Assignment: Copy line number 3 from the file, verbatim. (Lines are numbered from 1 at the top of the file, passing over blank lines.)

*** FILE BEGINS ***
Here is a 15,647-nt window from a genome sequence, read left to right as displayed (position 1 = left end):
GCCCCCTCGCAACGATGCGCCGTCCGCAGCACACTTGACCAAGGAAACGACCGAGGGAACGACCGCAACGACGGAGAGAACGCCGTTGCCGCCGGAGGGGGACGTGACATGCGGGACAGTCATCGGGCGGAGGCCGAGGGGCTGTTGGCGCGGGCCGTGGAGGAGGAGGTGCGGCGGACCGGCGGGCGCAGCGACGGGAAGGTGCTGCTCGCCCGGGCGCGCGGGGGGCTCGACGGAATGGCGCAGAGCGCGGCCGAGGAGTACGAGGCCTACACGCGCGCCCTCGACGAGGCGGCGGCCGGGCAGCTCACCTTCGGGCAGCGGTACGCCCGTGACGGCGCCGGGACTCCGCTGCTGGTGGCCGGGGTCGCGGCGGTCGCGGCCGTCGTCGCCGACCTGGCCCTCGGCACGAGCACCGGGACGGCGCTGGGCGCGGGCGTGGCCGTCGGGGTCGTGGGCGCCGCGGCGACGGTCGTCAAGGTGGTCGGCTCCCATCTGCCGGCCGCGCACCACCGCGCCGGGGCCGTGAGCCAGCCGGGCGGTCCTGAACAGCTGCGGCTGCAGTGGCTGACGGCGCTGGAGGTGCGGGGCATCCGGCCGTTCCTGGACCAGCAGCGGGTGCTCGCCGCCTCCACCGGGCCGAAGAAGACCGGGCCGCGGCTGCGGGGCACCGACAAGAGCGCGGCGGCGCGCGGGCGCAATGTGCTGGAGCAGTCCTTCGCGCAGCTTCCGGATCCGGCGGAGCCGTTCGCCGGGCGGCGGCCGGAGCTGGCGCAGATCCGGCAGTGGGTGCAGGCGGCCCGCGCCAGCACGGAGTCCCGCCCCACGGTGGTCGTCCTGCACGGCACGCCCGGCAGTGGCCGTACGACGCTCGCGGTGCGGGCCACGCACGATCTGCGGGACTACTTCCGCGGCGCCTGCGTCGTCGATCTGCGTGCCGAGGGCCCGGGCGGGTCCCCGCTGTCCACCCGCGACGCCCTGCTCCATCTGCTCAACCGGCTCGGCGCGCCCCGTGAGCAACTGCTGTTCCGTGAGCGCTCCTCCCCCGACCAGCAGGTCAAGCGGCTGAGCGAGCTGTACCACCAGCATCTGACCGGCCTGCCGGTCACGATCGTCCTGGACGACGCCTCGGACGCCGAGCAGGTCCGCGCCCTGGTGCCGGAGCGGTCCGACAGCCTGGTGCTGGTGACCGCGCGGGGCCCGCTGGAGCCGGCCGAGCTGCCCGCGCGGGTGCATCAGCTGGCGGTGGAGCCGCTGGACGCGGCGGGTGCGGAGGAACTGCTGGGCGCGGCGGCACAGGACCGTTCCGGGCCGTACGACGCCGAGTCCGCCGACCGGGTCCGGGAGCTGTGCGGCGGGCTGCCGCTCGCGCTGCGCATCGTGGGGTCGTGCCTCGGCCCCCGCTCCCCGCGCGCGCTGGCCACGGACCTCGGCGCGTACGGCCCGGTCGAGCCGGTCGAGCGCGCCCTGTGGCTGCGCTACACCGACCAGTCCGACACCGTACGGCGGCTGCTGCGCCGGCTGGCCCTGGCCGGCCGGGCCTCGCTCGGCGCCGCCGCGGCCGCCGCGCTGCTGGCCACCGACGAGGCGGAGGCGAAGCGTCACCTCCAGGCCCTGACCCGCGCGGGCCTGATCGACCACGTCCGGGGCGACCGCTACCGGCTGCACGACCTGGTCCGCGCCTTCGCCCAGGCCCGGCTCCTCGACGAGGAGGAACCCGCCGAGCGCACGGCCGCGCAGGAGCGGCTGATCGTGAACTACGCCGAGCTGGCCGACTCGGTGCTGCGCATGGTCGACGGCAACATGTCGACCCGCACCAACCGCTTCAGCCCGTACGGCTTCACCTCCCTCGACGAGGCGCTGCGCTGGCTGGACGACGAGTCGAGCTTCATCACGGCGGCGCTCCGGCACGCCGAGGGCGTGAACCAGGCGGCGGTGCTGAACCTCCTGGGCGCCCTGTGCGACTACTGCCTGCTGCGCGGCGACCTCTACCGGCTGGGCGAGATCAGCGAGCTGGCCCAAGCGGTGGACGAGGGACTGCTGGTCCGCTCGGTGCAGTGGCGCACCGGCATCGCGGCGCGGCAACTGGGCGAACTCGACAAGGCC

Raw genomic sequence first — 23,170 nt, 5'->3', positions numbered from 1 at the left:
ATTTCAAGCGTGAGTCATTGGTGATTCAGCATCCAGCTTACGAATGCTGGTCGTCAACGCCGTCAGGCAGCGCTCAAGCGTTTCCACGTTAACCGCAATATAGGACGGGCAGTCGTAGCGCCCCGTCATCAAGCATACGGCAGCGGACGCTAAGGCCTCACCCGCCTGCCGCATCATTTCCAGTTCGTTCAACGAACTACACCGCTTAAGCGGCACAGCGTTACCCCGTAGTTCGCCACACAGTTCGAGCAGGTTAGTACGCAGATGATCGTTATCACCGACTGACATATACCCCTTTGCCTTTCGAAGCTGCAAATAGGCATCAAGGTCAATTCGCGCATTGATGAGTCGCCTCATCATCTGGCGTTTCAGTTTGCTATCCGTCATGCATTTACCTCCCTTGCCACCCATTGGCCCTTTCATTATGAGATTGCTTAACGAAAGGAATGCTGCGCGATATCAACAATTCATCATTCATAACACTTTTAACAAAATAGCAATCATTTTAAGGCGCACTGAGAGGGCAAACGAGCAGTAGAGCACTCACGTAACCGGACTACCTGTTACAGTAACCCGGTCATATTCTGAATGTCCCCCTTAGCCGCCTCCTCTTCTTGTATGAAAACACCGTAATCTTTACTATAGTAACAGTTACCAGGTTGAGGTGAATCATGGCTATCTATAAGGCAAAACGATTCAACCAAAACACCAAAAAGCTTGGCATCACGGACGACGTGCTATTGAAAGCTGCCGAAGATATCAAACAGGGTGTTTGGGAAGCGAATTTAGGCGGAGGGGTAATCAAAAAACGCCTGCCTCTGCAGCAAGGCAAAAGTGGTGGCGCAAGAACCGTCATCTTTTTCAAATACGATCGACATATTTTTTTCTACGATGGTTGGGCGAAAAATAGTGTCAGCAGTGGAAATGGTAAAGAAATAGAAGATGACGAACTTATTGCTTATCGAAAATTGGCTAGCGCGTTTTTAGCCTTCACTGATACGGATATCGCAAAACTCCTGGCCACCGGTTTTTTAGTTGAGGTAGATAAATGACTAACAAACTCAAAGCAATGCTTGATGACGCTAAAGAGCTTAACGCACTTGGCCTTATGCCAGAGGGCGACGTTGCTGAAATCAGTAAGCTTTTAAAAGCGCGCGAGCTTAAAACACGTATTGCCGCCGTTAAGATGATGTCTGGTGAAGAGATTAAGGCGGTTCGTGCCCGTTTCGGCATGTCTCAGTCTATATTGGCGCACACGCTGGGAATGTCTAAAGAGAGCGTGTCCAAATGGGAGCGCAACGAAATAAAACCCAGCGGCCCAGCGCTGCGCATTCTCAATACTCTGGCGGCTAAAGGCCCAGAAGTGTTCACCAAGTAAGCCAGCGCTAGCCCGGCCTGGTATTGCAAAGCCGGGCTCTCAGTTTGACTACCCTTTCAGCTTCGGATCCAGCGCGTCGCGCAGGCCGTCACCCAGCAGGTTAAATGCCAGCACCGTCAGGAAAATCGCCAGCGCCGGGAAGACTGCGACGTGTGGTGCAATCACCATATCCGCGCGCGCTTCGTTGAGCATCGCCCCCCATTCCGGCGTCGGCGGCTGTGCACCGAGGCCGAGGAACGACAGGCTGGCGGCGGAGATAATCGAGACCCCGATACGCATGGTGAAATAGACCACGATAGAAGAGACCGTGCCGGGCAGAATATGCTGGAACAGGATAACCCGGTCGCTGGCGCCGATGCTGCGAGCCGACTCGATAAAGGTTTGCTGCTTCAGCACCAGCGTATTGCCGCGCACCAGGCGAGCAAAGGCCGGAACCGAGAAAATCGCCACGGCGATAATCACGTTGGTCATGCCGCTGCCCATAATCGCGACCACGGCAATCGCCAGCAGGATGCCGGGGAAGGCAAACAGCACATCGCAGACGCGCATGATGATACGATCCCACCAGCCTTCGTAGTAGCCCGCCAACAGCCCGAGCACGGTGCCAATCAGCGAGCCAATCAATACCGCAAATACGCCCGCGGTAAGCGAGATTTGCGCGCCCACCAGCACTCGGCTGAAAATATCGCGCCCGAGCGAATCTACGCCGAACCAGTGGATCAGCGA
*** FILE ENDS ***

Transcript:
Raw genomic sequence first — 23,170 nt, 5'->3', positions numbered from 1 at the left: